A Time to Give Thanks
(November 25, 2010)
Note: Due to the U.S. Thanksgiving Holiday, there would be no commentary this weekend. Thank you for all your understanding!
Dear Subscribers and Readers,
For my American subscribers and for those that celebrate Thanksgiving, I would like to wish everyone a happy and fulfilling Thanksgiving! In times of uncertainty, having a “support group” is imperative—we all need one no matter how old we are and how much money we have. I understand that many of us have complex personalities and work in fields that our families and relatives may never understand—but they are usually the first ones to help or listen to our problems (or us ranting why the Euro remains stubbornly high). Today is the time to give thanks to those who have been there for us thick and thin!
Whilst driving back from Hollywood to West LA yesterday, I stopped by at a bakery in Beverly Hills for some coffee and croissants—and to catch up on my reading (quantum mechanics and string theory are my current favorite topics). The Thanksgiving atmosphere and the views (palm trees alongside the main thoroughfare) were amazing—and then, I realized that not many people in this world could ever experience a cup of coffee in a nice place in the US, France or Italy (sorry if I missed anyone here). It's an obvious observation, but one that we don't realize on a daily basis. Despite the European sovereign debt turmoil (and the painful fiscal cuts endured by the Irish), the current Korean military crisis, stubbornly high unemployment, and general uncertainty, I am thankful that we live in truly the most enlightened and wealthiest time in human history. In much of the world, rulers no longer hold absolute power. Scientists (Giordano Bruno comes to mind) on the cutting edge—e.g. those researching string theory and advocating the concept of multiple dimensions and alternative universes—are no longer burned at the stake. They are not just tolerated, but celebrated. The scientific revolution and the emergence of Isaac Newton in the late 17th century as a driving force in physics finally gave us a concrete understanding of our 3-D world—and at the same time, propelled many of us from superstitions and religious dogma. Interestingly, today's theoretical physics may potentially drive us back “full circle,” as more physicists study string theory and other concepts that advance the theory of things such as an 11-dimension (including temporal) universe, multiverses, the possibility of teleportation, etc. Culturally, we are not only more tolerant of different cultures, but embracing of them (especially here in California).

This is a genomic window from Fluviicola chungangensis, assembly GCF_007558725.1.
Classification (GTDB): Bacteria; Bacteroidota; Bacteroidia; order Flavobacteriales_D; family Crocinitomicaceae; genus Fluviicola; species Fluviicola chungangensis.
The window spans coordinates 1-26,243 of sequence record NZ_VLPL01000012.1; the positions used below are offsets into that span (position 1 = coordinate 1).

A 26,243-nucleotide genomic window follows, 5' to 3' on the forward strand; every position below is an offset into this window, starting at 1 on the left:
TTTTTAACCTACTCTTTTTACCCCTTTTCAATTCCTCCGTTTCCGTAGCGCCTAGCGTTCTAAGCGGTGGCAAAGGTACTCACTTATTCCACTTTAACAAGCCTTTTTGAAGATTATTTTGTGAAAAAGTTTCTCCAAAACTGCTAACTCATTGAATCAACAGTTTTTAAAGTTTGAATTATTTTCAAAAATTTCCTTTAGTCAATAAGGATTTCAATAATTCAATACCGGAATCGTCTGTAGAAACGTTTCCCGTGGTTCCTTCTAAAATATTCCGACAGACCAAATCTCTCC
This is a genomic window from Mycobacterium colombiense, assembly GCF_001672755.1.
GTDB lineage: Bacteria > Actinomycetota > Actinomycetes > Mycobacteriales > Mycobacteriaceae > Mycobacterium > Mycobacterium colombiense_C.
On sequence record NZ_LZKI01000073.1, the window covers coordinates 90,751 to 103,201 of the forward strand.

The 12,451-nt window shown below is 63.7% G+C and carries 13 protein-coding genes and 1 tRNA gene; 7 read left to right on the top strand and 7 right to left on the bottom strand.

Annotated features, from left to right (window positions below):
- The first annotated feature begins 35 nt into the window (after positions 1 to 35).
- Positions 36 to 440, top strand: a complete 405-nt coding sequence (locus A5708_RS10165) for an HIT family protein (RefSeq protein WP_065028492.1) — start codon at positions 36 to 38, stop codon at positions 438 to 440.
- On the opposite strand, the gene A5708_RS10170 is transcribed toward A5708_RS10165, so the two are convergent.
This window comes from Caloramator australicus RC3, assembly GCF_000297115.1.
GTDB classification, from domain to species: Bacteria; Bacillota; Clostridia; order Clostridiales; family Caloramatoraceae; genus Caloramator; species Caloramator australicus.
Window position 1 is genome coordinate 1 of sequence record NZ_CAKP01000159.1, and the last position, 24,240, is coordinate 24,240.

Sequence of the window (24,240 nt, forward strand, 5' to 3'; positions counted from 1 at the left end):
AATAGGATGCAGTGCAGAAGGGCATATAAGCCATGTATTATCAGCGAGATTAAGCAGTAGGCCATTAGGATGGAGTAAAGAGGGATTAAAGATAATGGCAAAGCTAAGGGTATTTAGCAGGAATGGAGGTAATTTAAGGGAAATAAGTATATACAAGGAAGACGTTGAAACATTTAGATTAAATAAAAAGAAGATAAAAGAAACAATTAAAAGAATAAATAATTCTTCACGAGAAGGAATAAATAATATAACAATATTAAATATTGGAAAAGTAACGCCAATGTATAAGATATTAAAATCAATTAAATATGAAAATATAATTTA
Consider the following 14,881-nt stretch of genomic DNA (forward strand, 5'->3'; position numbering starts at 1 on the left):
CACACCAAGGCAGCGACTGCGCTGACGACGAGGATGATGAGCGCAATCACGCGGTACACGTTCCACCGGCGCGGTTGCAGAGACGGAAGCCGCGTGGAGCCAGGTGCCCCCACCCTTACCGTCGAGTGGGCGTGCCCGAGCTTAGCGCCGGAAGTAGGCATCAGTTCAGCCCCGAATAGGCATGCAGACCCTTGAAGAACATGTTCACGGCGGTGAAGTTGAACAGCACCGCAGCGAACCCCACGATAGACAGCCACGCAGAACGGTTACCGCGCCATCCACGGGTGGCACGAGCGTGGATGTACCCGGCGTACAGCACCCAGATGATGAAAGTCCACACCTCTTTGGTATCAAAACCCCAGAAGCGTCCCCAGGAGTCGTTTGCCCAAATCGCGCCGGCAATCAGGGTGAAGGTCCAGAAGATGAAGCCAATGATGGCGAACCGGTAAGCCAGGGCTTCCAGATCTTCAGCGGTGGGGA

Closer to home, the contentious $600 billion “QE2” policy from the Federal Reserve has largely been greeted by financial markets with a whimper, as the U.S. Dollar has gotten stronger (and inflation remained tame) over the last several weeks. Subscribers should note that the Fed's QE2 policy is designed to be reactionary and adjustable as time goes on—meaning that the Fed's asset purchases could be scaled back at any time. With the ECRI Weekly Leading Index continuing to improve, and with Asian central banks having largely ceased their tightening policies (we believe the People's Bank of China will cease to tighten sooner rather than later, as Chinese M1 growth peaked nearly 9 months ago), there's a good chance that global GDP grown will be respectable in 2011. Assuming the European sovereign debt crisis doesn't blow up into a full-scale crisis, and that U.S. banks start lending again, it is likely that the Fed will scale back its QE2 policy before it purchases an additional $600 billion in Treasuries.
Of course—should U.S. banking lending remain dysfunctional, the Fed may ultimately need to expand its asset purchases to include those of riskier securities, such as those of AAA-rated municipal bonds, corporate bonds, or asset-backed securities. Following is a monthly chart showing the state of U.S. bank lending—i.e. the year-over-year change in loans and leases by held by U.S. commercial banks for the period January 1949 to November 2010 (updated to November 10, 2010):
While bank lending has steadied in the last 12 months, subscribers should note that the plunge in banking lending in 2009 is unprecedented. One would need to go back to the Great Depression to see similar stats (when one-third of all U.S. banks failed). Note that the dramatic decline in bank lending came after the disintegration of the “shadow banking system.” If the Federal Reserve and the U.S. Treasury had not provided support under its various liquidity facilities and its quantitative easing policies, there is no doubt that the U.S. and much of the developed world would have been in a second Great Depression. Note that while bank lending growth has risen back to the zero line, we are not out of the woods yet. In fact, the absolute amount of bank loans and leases outstanding (seasonally adjusted) has actually declined by $60 billion (to $6.78 trillion) from the end of August to November 10, 2010. The Thanksgiving and Christmas Holidays are usually a slow time for bank lending—so we would not get a better picture of the state of U.S. bank lending until the end of January, at the earliest.
Henry To, CFA